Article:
One could argue that Little Feat without founding member Lowell George is like the Allmans without Duane or the Beach Boys without Brian -- that is, just plain wrong. But for a band nearly 40 years old, Little Feat isn't doing that badly. The band still boasts half the lineup heard on the group's way-underrated debut from '71, as well as its strong follow-up, Sailin' Shoes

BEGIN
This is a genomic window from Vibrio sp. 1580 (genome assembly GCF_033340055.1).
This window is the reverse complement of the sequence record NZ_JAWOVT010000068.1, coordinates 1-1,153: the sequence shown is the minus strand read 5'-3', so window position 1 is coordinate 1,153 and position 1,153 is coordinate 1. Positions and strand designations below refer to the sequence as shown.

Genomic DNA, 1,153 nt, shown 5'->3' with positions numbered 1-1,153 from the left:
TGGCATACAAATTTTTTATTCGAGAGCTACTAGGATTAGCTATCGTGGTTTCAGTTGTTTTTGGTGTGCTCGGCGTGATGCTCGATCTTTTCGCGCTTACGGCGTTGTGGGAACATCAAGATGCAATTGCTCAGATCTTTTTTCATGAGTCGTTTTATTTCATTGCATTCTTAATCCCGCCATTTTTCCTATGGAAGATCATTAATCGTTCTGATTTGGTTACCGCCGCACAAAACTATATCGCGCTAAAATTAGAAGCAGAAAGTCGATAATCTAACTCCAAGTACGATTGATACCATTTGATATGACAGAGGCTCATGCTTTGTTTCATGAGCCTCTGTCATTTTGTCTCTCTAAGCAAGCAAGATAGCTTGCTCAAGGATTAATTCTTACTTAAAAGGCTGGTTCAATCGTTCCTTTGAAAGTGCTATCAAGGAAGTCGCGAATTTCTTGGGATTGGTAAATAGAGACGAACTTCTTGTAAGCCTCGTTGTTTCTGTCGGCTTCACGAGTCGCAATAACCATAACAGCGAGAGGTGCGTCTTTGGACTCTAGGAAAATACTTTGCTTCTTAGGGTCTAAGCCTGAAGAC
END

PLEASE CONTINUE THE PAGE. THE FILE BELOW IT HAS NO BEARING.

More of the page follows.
. What's more, five-sixths of the musicians present for Little Feat's commercial breakthrough, 1973's Dixie Chicken
, are still on board. For better or worse, that was the album that redefined the band's sound, introducing elements of New Orleans R&B, Latin percussion, and some very laid-back funk (i.e., nothing that would be confused with James Brown).
They worked subtle variations on that sound, with diminishing returns, until George's death in '79. Then they reunited in the late '80s, gradually repositioning themselves as elder statesmen of the jam-band circuit -- a wise move for a band whose studio albums haven't been relevant since 1975.